I will argue that The Adventures of Huckleberry Finn’s most important type of symbolism in its story is to show how American society truly acts, and the error of its ways, such as the freedom of the Mississippi river, the immorality of slavery, the lies and cons of civilization, the concept of wealth or lack thereof, and the difference of civilized living and natural living. The Mississippi River is their key to freedom. Huck has the freedom to do as he pleases; he has no rules he has to follow by society or authority. He is his own man on the Mississippi River. The river does more than represent freedom.
Huck’s experience on the raft with Jim juxtaposes societies thoughts of slaves of that particular time period as Huck quotes that Jim has an ‘uncommon head for a nagger.’ For both Huck and Jim, their journey along the river has brought safety and peace of mind to them even though the irony of the situation as the river can be somewhat of a savage environment. This then conveys the idea that Huck discovers his own meaning of ‘home’ and ‘safety’. Consequently, for these reasons, Huck’s physical journey down the Mississippi river stimulates an inner journey into enlightening his moral judgement and knowledge about himself. Li Cunxin’s autobiography Mao’s Last Dancer also affirms the statement of ‘physical journeys are about the interpretation of the new’ through
Secondly, the swamp was filled with deep pits covered with moss and leaves that made it difficult to see them. It would be easy to injure oneself. Lastly, it is common knowledge that there could be dangerous animals lurking in a swamp such as snakes, spiders, rodents and others. Irving uses the words “...startled now and then by the sudden screaming of the bittern...” to describe the chilling noises of the forest (Irving 230). No sane person with regular goals and ideals in life would travel through a treacherous area like this just to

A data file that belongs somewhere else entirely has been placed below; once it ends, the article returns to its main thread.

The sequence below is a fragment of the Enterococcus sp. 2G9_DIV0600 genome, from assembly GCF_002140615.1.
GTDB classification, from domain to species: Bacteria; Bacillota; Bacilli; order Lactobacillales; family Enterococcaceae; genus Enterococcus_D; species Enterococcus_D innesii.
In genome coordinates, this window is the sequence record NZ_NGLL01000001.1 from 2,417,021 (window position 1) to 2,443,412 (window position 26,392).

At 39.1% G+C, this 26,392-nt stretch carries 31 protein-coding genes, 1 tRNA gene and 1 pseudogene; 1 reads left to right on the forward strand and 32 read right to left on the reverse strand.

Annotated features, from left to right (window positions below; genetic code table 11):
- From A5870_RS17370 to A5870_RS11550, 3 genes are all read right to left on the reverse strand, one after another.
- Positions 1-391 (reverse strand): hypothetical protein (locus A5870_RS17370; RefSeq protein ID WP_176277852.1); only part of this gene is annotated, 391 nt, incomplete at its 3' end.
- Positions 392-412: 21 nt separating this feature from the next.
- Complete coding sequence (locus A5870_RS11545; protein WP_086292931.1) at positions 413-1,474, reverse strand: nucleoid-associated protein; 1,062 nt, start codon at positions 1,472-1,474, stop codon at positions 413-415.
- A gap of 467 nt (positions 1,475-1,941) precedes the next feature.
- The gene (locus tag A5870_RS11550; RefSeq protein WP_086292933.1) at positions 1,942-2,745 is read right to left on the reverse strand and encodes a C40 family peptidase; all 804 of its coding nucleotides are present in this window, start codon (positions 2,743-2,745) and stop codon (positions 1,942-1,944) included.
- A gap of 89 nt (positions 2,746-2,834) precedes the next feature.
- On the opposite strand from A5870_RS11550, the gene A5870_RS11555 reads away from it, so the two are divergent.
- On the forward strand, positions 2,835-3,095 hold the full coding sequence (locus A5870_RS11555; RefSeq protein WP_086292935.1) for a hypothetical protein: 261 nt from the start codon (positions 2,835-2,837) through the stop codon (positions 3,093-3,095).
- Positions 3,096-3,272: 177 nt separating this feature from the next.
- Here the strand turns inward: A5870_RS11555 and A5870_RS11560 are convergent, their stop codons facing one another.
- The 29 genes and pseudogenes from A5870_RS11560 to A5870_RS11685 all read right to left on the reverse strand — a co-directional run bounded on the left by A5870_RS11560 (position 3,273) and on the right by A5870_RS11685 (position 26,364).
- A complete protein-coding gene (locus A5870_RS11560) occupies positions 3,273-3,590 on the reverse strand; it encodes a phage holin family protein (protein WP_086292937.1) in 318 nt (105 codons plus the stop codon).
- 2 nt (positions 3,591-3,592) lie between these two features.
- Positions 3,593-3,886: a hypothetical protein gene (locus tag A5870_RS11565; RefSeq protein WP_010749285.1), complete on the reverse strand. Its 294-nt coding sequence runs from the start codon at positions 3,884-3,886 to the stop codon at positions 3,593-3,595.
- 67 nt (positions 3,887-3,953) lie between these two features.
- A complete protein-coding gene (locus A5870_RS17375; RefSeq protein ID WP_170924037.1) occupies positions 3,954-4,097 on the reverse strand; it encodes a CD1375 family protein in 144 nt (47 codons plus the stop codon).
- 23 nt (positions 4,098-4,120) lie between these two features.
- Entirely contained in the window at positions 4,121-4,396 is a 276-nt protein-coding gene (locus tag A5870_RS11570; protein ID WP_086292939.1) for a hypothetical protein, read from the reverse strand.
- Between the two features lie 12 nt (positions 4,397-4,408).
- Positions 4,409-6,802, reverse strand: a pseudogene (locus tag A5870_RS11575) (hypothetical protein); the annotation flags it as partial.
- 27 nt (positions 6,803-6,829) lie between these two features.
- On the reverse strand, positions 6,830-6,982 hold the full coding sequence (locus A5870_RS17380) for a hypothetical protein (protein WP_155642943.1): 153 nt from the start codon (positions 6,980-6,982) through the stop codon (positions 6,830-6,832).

Comparing romanticism, transcendentalism, and industrialism, one can see that these three movements had different out takes on the purpose of nature. Industrialists viewed nature as replaceable, as in being replaced by a factory. Their eyes look at nature with an idea and longing for prosperity and wealth. Some factories, though, depended on resources in nature to power the factories, such as water from a river. My author, Mark Twain; his character appreciated nature and being alone with it, free to travel.
ENC 110, Ref. # 67122, Research paper April 23, 2010 Civilization or Freedom for Huckleberry Finn In the story of The Adventures of Huckleberry Finn by Mark Twain, I observed the conflicts that Huck Finn goes through by wanting the freedom of the river and escapes the civilization of the town that he lives in, St. Petersburg, Missouri. On his journey for freedom he “undergoes a rite of passage” (Schoenberg, Trudeau) that involves his conscience of knowing what is right and what is wrong with his society. The story begins with Huck Finn living with two elderly ladies who are trying to civilize Huck by sending him to school, to church, and making him wear store bought clothing. This is very difficult for Huck because he would rather be out playing hooky from school, smoking tobacco, and fishing.